Delegates pass CFA budget, ignore Florida's call for no increase (July 22, 2004)



e-Review Florida United Methodist News Service
      
 

Delegates pass CFA budget, ignore Florida's call for no increase

July 22, 2004    News media contact:  Michael Wacht*    
407-897-1140   
mwacht@flumc.org     Orlando  {0118}

An e-Review Feature
By Michael Wacht
 
LAKE JUNALUSKA, N.C. — Rejecting a plea by the Florida Conference to hold the line on spending, delegates to the 2004 Southeastern Jurisdictional Conference passed the budget proposed by the jurisdiction's Council on Finance and Administration (CFA), which includes a 4.8 percent increase for the 2005-2008 quadrennium. The total budget is a little more than $8.65 million.
 
Bishop Kenneth Carder, CFA chairperson, presented the quadrennial budget saying CFA worked with the budget committee of the Southeastern Jurisdiction Administrative Council (SEJAC) to reduce the budget from an initial proposal that represented a 24 percent increase.
 
"We worked to bring the budget into what's realistic in terms of receipts and good stewardship," Carder told delegates.
 

LAKE JUNALUSKA, N.C. — Florida Conference Bishop Timothy W. Whitaker presides over the discussion of the budget proposal brought before delegates July 13 at the 2004 Southeastern Jurisdictional Conference by the jurisdiction's Council on Finance and Administration. Photo by Woody Woodrick, Mississippi Conference, Photo #04-0048.

The Florida Conference presented a resolution passed at its 2004 annual conference event affirming the jurisdictional restructuring process already begun and requesting CFA and SEJAC "fund priority needs...with no increase in budgeted funds over the 2005-2008 quadrennium."
 
The Rev. Dr. Anne Burkholder, Florida's director of Connectional Ministries and an author of the resolution, said the proposal came out of a desire to "challenge the system to be more effective and more focused in what it does."
 
"This place [Lake Junaluska] is such an incredible gift in some ways and such an incredible burden in other ways," she said. "I am a member of SEJAC and a property owner at Lake Junaluska. This is not out of a lack of appreciation for Lake Junaluska and the work that is done here, but out of a different understanding of the work we're called to."
 
Burkholder said the repetition of work and structure at the general, jurisdictional and annual conference levels does not work in the 21st century church. "It's about conforming versus collaborative work," she said, adding the jurisdiction needs to hold the line on funding until the restructuring effort gains clarity about the work of the jurisdiction.
 
Anne Travis, a lay member of the Holston Conference, said the resolution seemed like two combined efforts dealing with restructuring and funding. Terry Muse, another lay member of the Holston Conference, expressed concern that cutting program funding would result in more serious problems for the jurisdiction.
 
Carder defended CFA's budget, saying the increase is "modest compared to the needs."
 
Delegates voted to support CFA's recommendation of non-concurrence with the Florida resolution.
 
CFA's proposal also recommended changing the jurisdictional apportionment formula to the formula used by the General Council on Finance and Administration to determine World Service Fund apportionments. This was in response to a directive given by the 2000 jurisdictional conference.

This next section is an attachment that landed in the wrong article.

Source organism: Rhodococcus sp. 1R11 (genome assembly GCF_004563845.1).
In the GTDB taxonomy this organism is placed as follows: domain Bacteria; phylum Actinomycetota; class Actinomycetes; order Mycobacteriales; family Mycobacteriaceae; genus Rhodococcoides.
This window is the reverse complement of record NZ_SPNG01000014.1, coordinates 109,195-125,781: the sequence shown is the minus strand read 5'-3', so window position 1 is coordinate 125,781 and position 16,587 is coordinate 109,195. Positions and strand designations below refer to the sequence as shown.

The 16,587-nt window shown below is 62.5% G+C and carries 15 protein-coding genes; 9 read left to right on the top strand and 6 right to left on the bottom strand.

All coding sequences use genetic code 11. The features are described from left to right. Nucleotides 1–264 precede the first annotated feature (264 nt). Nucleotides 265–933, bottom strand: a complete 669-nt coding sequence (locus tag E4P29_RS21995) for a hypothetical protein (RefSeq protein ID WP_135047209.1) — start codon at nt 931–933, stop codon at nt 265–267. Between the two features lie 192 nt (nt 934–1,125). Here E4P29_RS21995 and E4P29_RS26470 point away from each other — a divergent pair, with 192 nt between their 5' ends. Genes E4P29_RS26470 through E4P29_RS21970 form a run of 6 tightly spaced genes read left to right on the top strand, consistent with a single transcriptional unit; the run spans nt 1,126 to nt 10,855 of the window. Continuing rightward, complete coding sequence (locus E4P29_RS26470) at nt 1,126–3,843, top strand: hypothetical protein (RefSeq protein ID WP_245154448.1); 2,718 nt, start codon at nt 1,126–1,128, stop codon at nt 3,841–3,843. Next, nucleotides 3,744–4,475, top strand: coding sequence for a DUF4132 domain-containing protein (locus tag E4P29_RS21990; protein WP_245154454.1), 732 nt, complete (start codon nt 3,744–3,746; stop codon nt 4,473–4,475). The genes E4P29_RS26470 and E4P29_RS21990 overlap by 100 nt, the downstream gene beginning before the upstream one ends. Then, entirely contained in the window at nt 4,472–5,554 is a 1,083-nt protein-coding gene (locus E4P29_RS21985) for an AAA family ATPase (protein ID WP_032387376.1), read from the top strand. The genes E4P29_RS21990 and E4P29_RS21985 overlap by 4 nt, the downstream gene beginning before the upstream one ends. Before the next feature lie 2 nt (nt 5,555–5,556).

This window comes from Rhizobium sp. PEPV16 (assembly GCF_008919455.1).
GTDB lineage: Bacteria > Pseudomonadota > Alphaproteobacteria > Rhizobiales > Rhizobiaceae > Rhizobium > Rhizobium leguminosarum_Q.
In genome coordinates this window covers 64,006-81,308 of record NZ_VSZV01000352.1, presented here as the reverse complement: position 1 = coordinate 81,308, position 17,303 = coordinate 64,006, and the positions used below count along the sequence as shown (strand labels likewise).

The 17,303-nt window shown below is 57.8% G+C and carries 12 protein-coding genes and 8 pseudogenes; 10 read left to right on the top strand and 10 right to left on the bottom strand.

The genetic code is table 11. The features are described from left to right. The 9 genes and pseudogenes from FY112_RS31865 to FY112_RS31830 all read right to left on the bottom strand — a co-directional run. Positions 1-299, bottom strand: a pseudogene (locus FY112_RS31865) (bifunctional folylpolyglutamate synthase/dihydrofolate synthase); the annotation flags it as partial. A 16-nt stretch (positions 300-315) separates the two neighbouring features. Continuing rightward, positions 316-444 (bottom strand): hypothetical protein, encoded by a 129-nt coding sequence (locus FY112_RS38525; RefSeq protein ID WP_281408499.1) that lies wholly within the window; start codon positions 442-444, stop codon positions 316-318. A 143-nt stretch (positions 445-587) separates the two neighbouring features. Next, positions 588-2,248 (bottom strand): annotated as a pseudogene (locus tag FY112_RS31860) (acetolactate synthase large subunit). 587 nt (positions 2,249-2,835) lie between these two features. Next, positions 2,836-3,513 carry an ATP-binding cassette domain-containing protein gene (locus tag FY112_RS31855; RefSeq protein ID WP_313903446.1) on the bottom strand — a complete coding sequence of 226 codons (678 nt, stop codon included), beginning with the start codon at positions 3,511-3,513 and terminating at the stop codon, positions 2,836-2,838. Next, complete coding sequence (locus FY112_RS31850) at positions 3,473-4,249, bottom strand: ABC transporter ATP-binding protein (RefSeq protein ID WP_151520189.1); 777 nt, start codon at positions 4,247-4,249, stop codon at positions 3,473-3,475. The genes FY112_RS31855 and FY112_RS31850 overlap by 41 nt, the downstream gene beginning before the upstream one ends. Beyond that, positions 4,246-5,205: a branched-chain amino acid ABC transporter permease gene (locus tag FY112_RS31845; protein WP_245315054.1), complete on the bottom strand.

The Rev. Thomas Grieb, a member of the Kentucky Conference and chairperson of the financial administration standing committee, said there was significant debate over whether to support that proposal. "We had a divided house, but decided to follow the World Service Fund formula," he said. "It will be a hardship on three conferences, but relief for the others."
 
A minority report presented by seven members of the financial administration standing committee, including three from Florida, proposed a more equitable sharing of the budget increase, with most conferences receiving a 3.4 percent increase and North Georgia receiving the largest increase at 17.1 percent.
 
The minority report was accepted and adopted by the conference.
 
The two conferences that would have borne the brunt of the apportionment increase under the original plan were North Georgia at 30.2 percent and Florida at 21.2 percent. Four others would have received an increase of less than 10 percent, and Red Bird Missionary Conference would have received a 22.6 percent decrease.
 
Delegates also approved an amended recommendation to establish The Lake Junaluska Dam and Lake Restoration Fund during the 2005-2008 quadrennium. Each member of each annual conference is being asked to give $.50 to the voluntary fund, raising money to restore the Lake Junaluska dam and bring it in line with strict North Carolina structure codes.
 
A recommendation to replenish the SEJ contingency fund was amended to include a cap of $400,000 in the fund and approved. The fund will receive money from jurisdictional apportionments when they are received in excess of 82 percent. Once the $400,000 goal is met, money received will support SEJ programs and ministries.
 
Delegates approved the recommendation for strong accountability and an approval process for budget overruns.
 
Raúl Alegría was nominated as SEJ treasurer for the remainder of the current quadrennium and for the 2005-2008 quadrennium. The nomination was precipitated by the resignation of treasurer David Snipes, who was commended for his work by CFA.

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This article relates to the Southeastern Jurisdictional Conference.

*Wacht is director of Florida United Methodist Communications and managing editor
of e-Review Florida United Methodist News Service.




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